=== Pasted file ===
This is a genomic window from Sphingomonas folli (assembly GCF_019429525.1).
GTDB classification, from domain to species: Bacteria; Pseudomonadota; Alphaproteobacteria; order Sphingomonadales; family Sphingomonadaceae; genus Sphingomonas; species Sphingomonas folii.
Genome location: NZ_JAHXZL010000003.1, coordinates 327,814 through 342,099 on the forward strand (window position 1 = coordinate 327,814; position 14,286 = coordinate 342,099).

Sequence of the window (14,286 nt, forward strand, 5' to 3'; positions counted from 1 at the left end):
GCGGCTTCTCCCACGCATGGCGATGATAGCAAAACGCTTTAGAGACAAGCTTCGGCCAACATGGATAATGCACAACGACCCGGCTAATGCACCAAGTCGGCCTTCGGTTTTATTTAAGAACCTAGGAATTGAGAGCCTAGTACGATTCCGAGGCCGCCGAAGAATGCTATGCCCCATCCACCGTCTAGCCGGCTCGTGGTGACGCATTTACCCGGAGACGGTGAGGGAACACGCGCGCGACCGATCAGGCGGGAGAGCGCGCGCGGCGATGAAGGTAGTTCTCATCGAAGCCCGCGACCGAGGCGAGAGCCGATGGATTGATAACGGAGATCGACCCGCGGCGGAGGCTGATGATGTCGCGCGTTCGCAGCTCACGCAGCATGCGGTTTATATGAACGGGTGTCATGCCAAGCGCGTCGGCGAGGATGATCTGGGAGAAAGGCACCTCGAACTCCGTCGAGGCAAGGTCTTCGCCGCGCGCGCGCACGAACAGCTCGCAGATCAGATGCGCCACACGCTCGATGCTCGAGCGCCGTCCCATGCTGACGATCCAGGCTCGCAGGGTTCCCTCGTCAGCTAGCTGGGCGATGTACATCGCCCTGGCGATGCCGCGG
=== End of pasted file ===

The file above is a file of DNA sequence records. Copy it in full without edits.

This is a genomic window from Sphingomonas folli (assembly GCF_019429525.1).
GTDB classification, from domain to species: Bacteria; Pseudomonadota; Alphaproteobacteria; order Sphingomonadales; family Sphingomonadaceae; genus Sphingomonas; species Sphingomonas folii.
Genome location: NZ_JAHXZL010000003.1, coordinates 327,814 through 342,099 on the forward strand (window position 1 = coordinate 327,814; position 14,286 = coordinate 342,099).

Sequence of the window (14,286 nt, forward strand, 5' to 3'; positions counted from 1 at the left end):
GCGGCTTCTCCCACGCATGGCGATGATAGCAAAACGCTTTAGAGACAAGCTTCGGCCAACATGGATAATGCACAACGACCCGGCTAATGCACCAAGTCGGCCTTCGGTTTTATTTAAGAACCTAGGAATTGAGAGCCTAGTACGATTCCGAGGCCGCCGAAGAATGCTATGCCCCATCCACCGTCTAGCCGGCTCGTGGTGACGCATTTACCCGGAGACGGTGAGGGAACACGCGCGCGACCGATCAGGCGGGAGAGCGCGCGCGGCGATGAAGGTAGTTCTCATCGAAGCCCGCGACCGAGGCGAGAGCCGATGGATTGATAACGGAGATCGACCCGCGGCGGAGGCTGATGATGTCGCGCGTTCGCAGCTCACGCAGCATGCGGTTTATATGAACGGGTGTCATGCCAAGCGCGTCGGCGAGGATGATCTGGGAGAAAGGCACCTCGAACTCCGTCGAGGCAAGGTCTTCGCCGCGCGCGCGCACGAACAGCTCGCAGATCAGATGCGCCACACGCTCGATGCTCGAGCGCCGTCCCATGCTGACGATCCAGGCTCGCAGGGTTCCCTCGTCAGCTAGCTGGGCGATGTACATCGCCCTGGCGATGCCGCGG